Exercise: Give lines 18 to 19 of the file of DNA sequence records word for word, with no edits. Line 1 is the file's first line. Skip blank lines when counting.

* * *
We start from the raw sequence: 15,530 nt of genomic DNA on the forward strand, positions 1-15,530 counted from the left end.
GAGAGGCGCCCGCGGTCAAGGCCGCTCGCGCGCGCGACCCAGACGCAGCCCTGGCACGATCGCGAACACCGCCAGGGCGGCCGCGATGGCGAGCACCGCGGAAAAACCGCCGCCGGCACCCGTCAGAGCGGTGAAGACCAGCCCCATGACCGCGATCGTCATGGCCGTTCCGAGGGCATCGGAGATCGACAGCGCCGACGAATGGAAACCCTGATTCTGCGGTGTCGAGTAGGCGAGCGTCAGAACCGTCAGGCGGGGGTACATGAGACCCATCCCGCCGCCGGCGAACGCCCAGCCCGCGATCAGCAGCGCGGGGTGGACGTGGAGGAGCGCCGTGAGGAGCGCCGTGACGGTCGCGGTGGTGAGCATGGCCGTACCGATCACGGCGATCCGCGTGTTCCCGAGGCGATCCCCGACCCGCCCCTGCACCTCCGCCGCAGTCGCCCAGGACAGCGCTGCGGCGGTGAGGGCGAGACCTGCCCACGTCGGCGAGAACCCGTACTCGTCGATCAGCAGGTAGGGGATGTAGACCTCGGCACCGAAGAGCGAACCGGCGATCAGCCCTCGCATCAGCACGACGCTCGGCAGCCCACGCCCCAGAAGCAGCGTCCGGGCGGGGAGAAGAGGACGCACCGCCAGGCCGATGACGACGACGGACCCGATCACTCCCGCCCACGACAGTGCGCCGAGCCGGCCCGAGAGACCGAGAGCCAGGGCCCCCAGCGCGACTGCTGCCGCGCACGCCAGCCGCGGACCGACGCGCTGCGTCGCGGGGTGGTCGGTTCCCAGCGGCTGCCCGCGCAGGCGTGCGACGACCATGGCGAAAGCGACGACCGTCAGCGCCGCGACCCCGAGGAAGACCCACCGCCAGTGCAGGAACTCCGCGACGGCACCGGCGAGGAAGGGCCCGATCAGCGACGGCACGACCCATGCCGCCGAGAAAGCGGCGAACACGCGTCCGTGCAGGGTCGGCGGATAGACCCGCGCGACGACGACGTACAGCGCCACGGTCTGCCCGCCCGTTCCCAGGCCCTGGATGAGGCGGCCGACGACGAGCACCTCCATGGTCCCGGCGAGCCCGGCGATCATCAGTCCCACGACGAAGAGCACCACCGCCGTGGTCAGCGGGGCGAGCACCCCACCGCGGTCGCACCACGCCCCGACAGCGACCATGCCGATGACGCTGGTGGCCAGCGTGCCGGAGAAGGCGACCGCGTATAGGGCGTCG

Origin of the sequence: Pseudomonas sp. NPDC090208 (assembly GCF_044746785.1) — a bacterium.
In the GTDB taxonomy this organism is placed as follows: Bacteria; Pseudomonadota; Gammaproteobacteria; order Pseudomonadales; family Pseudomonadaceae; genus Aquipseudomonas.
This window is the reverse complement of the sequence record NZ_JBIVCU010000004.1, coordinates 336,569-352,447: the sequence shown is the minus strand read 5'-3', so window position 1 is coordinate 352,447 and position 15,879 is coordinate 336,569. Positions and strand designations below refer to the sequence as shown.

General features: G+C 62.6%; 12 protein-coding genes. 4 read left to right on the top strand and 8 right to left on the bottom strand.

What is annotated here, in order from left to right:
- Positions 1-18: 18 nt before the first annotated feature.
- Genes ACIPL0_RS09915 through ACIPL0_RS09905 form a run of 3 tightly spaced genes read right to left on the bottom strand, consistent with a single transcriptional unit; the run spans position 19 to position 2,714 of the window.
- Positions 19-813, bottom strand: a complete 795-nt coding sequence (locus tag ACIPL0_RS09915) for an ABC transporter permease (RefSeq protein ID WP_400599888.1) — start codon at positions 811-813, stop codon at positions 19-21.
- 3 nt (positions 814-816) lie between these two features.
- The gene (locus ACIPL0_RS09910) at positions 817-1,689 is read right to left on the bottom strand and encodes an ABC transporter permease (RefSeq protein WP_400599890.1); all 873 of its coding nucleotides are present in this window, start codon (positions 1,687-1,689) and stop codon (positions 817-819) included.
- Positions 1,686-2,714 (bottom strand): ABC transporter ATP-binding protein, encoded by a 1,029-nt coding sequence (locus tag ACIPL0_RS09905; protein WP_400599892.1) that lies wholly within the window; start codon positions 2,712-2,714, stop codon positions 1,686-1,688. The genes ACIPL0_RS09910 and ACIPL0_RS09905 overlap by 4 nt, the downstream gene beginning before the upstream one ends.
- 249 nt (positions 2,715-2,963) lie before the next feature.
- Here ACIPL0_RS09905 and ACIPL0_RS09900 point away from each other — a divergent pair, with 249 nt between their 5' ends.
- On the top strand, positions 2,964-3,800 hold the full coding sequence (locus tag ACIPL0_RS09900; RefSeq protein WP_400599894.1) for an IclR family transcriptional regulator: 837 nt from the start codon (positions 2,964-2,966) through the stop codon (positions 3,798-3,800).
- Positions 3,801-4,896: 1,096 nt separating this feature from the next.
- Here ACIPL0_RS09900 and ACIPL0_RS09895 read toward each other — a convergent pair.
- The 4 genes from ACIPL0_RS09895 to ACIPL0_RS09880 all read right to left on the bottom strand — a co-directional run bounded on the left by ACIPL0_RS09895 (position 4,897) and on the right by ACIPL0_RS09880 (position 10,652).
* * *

- Here ACIPL0_RS09900 and ACIPL0_RS09895 read toward each other — a convergent pair.
- The 4 genes from ACIPL0_RS09895 to ACIPL0_RS09880 all read right to left on the bottom strand — a co-directional run bounded on the left by ACIPL0_RS09895 (position 4,897) and on the right by ACIPL0_RS09880 (position 10,652).